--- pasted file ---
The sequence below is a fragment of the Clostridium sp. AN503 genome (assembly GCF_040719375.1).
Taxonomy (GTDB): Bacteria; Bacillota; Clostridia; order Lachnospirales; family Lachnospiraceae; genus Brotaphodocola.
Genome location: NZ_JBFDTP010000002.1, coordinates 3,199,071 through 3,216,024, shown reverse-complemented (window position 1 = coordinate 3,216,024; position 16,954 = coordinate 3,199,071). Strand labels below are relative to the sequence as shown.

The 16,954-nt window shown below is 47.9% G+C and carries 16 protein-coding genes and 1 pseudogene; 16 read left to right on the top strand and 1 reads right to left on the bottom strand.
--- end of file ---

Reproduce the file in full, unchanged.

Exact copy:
The sequence below is a fragment of the Clostridium sp. AN503 genome (assembly GCF_040719375.1).
Taxonomy (GTDB): Bacteria; Bacillota; Clostridia; order Lachnospirales; family Lachnospiraceae; genus Brotaphodocola.
Genome location: NZ_JBFDTP010000002.1, coordinates 3,199,071 through 3,216,024, shown reverse-complemented (window position 1 = coordinate 3,216,024; position 16,954 = coordinate 3,199,071). Strand labels below are relative to the sequence as shown.

The 16,954-nt window shown below is 47.9% G+C and carries 16 protein-coding genes and 1 pseudogene; 16 read left to right on the top strand and 1 reads right to left on the bottom strand.